Car dealers, like other businesses, are now a target of overseas hackers looking to make quick money. Why? They're easy prey.
We've already seen how little of an understanding many car dealerships have of the Internet. It's no wonder they're easy targets for European hackers looking for a quick score.
Green Ford of Abilene, Kan., had $23,000 taken from their bank accounts by a "probably Russian or Ukrainian" hacker who tapped into the dealership's business accounts and funneled money out using a fake employee created in their system, according to Automotive News. The hackers then employed an easy keystroke logger called "Zeus" that allowed them to gain access to the dealership controller's user name and password for their bank accounts.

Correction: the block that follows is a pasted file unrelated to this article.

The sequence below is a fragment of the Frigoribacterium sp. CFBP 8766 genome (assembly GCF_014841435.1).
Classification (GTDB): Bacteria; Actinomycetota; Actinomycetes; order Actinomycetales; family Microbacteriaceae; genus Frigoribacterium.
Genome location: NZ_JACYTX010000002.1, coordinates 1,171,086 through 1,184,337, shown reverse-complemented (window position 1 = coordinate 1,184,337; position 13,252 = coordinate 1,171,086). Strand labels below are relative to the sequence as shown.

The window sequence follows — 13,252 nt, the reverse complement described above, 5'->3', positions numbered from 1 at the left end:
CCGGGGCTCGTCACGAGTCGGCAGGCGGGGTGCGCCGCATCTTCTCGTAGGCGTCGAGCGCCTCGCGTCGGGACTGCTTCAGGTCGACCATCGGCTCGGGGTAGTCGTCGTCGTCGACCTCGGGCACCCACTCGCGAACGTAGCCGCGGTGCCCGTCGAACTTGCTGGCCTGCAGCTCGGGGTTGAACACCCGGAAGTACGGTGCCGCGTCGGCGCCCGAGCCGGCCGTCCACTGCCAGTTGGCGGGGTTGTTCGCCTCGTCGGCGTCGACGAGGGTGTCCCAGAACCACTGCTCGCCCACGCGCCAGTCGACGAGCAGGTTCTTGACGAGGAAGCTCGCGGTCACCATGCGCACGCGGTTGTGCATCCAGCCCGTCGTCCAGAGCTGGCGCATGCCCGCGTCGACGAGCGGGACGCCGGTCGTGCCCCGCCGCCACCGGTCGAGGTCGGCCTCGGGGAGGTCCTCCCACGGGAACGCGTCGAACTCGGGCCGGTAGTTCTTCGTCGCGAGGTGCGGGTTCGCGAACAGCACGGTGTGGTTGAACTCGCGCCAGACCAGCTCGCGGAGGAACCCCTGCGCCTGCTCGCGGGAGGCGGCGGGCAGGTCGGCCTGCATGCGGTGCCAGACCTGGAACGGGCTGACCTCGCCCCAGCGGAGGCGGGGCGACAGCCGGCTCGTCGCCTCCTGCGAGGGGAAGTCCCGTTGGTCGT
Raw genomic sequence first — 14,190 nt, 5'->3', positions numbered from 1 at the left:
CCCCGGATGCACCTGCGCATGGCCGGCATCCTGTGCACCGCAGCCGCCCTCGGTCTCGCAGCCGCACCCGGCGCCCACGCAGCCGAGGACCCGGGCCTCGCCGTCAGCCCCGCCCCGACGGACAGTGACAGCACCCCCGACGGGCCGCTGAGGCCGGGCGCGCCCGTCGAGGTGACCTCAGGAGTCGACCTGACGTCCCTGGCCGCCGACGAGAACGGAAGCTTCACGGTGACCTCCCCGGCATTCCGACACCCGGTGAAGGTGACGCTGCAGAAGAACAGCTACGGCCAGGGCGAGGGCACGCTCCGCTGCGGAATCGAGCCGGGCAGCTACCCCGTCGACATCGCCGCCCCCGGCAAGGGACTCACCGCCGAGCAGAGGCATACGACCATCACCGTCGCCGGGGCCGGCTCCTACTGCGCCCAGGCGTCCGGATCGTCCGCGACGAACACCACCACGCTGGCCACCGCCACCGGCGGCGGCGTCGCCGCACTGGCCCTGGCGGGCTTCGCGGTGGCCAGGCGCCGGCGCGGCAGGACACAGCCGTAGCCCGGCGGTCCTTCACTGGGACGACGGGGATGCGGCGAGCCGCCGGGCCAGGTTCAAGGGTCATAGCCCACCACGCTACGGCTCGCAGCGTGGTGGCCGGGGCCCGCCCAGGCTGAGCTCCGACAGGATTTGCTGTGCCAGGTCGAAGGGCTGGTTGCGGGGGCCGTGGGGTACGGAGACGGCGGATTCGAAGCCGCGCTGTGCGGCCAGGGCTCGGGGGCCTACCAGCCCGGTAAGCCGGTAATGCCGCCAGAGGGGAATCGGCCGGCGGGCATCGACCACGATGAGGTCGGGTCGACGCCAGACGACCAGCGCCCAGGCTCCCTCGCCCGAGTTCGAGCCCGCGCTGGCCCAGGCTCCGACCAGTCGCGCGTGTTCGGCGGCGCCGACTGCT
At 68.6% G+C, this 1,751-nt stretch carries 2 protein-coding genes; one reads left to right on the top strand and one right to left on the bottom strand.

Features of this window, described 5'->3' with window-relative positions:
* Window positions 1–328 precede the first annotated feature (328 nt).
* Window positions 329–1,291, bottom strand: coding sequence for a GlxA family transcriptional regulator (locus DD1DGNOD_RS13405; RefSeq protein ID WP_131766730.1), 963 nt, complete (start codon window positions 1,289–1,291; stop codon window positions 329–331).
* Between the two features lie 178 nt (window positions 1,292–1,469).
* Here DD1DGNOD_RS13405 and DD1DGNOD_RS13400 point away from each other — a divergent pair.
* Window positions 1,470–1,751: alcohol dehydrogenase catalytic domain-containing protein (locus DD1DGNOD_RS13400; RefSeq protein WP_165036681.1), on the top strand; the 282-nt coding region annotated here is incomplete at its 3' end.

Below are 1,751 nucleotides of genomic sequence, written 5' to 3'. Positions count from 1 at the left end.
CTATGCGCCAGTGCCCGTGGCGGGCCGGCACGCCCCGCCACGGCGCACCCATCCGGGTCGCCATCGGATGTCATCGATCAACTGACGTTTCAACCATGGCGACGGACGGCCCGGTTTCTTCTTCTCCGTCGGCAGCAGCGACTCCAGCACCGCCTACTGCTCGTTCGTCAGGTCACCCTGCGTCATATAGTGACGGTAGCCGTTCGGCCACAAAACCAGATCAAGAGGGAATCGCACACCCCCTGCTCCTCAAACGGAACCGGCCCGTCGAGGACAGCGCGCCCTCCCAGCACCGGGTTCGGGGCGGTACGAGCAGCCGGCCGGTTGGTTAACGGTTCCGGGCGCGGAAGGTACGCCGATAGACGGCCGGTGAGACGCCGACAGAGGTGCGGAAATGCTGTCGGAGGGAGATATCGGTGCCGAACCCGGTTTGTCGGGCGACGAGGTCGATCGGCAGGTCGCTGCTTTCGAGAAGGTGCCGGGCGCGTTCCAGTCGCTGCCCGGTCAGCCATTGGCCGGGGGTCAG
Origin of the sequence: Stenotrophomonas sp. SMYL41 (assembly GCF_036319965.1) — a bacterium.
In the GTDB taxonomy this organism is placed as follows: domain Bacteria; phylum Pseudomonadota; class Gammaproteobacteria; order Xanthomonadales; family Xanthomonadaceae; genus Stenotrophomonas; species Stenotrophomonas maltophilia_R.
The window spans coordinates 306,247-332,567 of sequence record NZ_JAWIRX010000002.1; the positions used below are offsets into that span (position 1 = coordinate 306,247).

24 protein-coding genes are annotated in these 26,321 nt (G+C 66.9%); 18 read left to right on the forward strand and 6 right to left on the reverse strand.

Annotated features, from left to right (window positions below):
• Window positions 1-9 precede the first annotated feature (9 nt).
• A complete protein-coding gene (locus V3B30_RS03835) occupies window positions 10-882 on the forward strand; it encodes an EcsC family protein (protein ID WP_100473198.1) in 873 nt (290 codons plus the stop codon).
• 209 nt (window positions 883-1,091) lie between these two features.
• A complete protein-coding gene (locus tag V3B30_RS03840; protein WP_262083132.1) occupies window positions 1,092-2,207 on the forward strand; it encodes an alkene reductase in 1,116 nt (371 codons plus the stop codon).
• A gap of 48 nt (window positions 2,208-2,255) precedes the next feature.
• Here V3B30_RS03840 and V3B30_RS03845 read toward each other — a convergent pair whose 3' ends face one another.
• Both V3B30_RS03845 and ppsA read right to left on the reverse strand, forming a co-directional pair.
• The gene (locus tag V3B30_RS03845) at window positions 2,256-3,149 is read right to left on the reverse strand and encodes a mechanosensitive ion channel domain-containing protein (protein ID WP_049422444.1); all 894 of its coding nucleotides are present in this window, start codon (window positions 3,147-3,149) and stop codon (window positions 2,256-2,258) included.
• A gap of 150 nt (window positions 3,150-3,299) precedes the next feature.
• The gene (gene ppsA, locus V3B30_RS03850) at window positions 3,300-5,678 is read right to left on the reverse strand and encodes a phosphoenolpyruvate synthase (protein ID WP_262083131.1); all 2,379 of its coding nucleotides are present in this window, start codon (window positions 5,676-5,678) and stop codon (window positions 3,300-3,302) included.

Because dealerships are constantly logged into networks to exchange information with vendors, and because many are protected only by a firewall, it's easy for hackers to walk off with the equivalent of a new Ford Focus.
This issue in Kansas is apparently an isolated one, but the Automotive News article makes it clear dealerships should pay a little more attention to the Internet. Or at least spend more money on insurance and security.